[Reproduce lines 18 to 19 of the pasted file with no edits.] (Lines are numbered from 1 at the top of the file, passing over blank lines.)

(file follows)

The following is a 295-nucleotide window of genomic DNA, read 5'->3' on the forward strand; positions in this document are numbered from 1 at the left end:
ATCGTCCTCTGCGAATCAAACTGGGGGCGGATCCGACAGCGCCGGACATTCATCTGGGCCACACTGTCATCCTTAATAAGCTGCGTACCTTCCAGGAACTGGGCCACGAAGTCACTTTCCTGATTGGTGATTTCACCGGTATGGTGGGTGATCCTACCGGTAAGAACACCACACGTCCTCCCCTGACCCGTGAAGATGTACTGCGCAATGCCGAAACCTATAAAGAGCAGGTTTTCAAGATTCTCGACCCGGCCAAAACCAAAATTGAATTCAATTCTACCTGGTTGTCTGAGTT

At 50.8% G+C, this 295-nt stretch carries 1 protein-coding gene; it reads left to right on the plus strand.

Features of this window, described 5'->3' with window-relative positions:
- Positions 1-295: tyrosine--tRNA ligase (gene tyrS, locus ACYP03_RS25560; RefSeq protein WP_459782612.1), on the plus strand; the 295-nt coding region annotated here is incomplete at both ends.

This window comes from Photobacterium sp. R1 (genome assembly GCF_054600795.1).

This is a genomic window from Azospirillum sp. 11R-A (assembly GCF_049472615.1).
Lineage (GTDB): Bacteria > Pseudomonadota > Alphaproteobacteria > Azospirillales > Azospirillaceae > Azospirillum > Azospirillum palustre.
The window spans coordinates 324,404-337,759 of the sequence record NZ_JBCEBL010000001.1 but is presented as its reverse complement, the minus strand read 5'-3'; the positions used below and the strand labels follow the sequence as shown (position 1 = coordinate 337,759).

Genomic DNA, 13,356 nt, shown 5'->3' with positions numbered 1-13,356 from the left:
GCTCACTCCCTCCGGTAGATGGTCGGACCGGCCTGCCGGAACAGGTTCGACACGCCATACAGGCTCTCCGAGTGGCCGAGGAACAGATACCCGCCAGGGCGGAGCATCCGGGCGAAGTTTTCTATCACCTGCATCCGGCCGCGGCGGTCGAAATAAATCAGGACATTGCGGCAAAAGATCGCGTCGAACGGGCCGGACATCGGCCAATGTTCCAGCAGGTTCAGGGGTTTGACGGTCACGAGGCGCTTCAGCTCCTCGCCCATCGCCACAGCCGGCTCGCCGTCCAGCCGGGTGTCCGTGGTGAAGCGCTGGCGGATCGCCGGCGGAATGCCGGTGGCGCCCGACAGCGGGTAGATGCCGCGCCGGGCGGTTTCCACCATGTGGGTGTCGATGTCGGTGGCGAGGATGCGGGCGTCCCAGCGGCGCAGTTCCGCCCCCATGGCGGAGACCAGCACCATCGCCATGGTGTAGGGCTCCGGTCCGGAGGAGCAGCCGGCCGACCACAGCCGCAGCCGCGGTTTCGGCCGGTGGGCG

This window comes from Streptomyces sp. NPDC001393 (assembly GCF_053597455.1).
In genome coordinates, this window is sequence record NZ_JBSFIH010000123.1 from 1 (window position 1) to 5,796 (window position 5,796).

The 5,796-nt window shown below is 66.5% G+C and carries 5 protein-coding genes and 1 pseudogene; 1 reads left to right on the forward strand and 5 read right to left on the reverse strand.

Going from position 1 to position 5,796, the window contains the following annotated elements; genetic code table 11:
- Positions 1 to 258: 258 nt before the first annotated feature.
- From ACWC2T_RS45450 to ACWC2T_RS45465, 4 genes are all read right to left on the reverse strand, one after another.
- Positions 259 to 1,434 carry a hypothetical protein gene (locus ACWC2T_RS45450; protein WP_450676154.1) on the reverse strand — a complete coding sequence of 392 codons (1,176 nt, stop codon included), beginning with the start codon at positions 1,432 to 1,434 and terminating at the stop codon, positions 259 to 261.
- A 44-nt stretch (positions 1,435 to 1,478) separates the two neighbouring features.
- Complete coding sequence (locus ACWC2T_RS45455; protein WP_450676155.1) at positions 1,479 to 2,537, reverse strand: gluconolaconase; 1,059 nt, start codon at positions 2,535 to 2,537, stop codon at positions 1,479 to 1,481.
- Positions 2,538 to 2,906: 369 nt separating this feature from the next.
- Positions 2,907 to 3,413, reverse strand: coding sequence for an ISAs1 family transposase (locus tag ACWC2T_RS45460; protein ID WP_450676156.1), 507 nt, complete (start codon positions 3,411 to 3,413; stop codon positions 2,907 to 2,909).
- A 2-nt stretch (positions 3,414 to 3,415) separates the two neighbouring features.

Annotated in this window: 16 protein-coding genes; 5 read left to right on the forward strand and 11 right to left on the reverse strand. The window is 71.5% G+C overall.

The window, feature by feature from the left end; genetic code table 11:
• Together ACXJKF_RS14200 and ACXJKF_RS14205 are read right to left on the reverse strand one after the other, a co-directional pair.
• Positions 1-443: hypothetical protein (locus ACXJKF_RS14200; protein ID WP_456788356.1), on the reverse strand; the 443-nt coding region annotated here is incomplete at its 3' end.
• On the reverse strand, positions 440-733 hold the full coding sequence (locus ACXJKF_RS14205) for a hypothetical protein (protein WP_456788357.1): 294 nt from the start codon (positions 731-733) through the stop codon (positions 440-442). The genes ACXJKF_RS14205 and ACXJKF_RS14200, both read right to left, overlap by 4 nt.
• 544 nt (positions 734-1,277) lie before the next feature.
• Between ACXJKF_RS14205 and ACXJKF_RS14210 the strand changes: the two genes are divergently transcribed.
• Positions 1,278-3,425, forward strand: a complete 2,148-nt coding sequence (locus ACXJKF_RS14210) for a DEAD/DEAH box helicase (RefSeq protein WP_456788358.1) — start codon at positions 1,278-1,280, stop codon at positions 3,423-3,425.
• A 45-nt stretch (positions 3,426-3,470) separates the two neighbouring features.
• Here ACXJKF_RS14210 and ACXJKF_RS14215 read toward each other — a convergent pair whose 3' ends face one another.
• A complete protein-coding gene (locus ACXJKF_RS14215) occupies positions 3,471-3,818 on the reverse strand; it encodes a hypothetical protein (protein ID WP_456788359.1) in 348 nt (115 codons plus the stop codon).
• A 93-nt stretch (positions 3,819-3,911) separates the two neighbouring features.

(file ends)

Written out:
- Positions 259 to 1,434 carry a hypothetical protein gene (locus ACWC2T_RS45450; protein WP_450676154.1) on the reverse strand — a complete coding sequence of 392 codons (1,176 nt, stop codon included), beginning with the start codon at positions 1,432 to 1,434 and terminating at the stop codon, positions 259 to 261.
- A 44-nt stretch (positions 1,435 to 1,478) separates the two neighbouring features.